A while back, I lost my sewjo. I was doing a lot of sewing that was WORK, and I never had time anymore for sewing something just because I like sewing. And even if sewing is my job, I should still get to sew just because occasionally, right? Well, that’s how today’s tutorial on sewing shorts from pants patterns came to be.
During my sewing doldrums, I bought the Hudson Pants pattern from True Bias, and sewed up a pair of sweatpants. And I loved them so much that I made a floral pair. And I haven’t blogged either pair because I told myself I don’t have to (though I probably will when the weather cools down again, and I did show one of the pairs on Instagram) and THAT, my friends, helped restore my sewjo. So much so that just before our beach getaway, I also spent the day sewing and decided to use the Hudson Pants to make shorts.
Don’t you just love them? I know I do. Anyway, while doing that, it occurred to me that making shorts from a pants pattern isn’t so easy for everyone – like how do you figure out where to cut, etc? Also, it seemed like a good idea for a post, because I swear I get a better fit in shorts when I start with a pants pattern or an actual pair of pants, like these. There are a couple mysteries of the ready to wear clothing world that I just can’t solve – like why can I find undies that fit but not swimsuits? Or why does my butt look good in pants but most store bought shorts completely flatten it?
Well, the shorts mystery I can solve, anyway. A typical flat pattern for ready to wear shorts widens the back thigh and drops the back crotch, and neither of those things help my particular figure. Instead, I prefer to start with a pants sloper or pants pattern that fits me and just modify the length.
So, the diagram below is from my Forsythe Trousers, which are also on my list to turn into shorts for myself. First you want to line your pants pattern up with a horizontal line at crotch point, with the grainline 90 degrees from that horizontal line. Then you just measure down from the horizontal crotch line to mark off where your shorts hem should be.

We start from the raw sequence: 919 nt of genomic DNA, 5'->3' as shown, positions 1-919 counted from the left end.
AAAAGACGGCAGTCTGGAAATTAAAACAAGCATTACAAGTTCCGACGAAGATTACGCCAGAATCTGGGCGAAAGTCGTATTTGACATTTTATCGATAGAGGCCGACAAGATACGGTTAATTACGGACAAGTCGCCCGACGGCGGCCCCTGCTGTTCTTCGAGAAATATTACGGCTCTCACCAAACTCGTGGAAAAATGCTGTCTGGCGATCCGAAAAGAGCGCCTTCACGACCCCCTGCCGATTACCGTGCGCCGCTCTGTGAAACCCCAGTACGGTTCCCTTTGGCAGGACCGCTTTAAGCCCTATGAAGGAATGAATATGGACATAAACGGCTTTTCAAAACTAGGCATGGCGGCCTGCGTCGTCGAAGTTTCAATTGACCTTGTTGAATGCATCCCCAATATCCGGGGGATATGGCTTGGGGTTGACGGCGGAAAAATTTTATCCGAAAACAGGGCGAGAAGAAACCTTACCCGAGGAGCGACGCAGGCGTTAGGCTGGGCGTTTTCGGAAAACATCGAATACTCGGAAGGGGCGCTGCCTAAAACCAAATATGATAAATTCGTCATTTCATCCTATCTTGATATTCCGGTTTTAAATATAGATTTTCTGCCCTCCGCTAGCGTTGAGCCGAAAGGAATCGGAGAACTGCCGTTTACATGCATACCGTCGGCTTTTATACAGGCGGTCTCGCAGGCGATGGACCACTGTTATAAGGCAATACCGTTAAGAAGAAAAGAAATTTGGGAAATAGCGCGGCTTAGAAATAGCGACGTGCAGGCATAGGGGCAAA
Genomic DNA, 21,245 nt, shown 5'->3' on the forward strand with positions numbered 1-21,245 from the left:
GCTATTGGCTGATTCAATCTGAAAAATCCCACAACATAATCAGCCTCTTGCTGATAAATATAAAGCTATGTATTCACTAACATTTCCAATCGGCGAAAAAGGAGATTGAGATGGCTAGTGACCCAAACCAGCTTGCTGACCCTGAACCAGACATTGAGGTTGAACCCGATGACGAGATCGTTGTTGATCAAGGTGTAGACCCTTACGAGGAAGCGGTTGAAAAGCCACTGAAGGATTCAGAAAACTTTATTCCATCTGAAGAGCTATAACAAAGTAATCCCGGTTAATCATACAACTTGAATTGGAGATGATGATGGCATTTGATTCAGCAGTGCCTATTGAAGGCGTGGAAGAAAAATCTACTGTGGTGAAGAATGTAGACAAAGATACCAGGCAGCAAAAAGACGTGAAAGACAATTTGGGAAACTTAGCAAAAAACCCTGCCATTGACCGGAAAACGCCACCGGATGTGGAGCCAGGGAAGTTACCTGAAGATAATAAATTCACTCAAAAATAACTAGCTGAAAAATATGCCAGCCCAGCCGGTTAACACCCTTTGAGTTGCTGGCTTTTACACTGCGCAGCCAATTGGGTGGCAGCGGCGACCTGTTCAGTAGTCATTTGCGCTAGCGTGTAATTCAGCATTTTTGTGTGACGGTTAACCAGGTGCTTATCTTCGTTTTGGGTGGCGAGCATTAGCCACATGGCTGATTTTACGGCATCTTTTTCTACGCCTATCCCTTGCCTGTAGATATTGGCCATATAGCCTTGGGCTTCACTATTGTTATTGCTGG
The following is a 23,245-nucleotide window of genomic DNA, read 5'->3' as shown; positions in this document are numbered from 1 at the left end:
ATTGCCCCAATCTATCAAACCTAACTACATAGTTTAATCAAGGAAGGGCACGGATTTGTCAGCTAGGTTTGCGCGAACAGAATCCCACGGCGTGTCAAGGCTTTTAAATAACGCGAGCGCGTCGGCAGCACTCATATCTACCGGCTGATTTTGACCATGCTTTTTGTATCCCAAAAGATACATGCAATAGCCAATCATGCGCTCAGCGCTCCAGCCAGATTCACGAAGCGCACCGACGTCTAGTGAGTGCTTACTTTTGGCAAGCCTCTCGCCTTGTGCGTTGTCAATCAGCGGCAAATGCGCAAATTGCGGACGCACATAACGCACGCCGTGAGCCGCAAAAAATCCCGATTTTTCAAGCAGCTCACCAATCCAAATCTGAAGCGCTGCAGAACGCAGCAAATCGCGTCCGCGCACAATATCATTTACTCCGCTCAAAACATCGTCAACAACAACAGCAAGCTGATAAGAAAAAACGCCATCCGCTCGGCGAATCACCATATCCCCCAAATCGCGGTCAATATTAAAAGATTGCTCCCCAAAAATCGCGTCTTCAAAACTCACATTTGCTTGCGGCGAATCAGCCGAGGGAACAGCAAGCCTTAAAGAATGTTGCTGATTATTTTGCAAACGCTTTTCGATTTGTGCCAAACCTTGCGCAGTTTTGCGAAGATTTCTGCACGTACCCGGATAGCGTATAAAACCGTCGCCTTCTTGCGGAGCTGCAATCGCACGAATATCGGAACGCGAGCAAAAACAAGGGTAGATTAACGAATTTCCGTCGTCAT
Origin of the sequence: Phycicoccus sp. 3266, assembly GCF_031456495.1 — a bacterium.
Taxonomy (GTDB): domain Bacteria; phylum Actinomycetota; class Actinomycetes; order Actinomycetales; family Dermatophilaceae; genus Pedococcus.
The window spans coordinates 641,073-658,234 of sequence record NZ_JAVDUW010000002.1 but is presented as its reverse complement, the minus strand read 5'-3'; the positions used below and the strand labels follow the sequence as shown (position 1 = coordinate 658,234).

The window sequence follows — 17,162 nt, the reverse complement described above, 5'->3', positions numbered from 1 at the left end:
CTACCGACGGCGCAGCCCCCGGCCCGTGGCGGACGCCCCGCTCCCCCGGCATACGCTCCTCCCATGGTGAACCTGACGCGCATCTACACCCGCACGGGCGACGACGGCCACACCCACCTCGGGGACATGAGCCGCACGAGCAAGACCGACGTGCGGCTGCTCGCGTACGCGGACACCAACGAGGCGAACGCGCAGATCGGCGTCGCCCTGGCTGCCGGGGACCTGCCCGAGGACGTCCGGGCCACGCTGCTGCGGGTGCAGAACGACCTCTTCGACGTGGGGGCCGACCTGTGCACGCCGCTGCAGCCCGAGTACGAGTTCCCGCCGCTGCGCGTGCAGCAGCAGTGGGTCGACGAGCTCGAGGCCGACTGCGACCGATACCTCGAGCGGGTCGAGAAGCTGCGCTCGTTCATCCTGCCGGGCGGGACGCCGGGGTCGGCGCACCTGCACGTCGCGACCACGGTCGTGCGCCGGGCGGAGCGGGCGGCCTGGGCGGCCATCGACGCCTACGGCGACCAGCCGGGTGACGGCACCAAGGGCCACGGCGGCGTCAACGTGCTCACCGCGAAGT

For short shorts (think Daisy Dukes), the inseam should be 1 1/2 to 2 inches below the crotch line, and the outseam should be at to 1 inch above the crotch line. If you typically have issues with shorts riding up in your inner thighs, you may want to keep this angle even at longer shorts lengths.
The best way to determine your preferred inseam length is to check a pair of shorts that you like and try that inseam length. For the shorts I’m wearing here, I did a 3 1/2 inch inseam. For non knit shorts, I typically like an inseam of 5-12 inches on myself. That’s the beauty of sewing – you can do whatever you prefer!
After you mark off your inseam, trace the pattern piece onto a new sheet of paper and leave extra at the hem. Then fold the paper up at the hem line you marked as shown on the left above and trace the bottom of the shorts leg to add a hem. You want at least 1-2 inches traced, depending on how deep you want the final hem. When you unfold the paper (as shown at right) you’ll see that the inseam angle changes for the hem. That’s what you want – if you don’t do this, and instead just continue the lines of the inseam and outseam, you’ll have issues hemming because the hem circumference will be smaller than your shorts.
Finally, cut out your shorts and sew following the pants directions. I hemmed these with my cover stitch machine, but a zig zag or twin needle hem would also work.
Sigh. I really wish I could just move to the beach…
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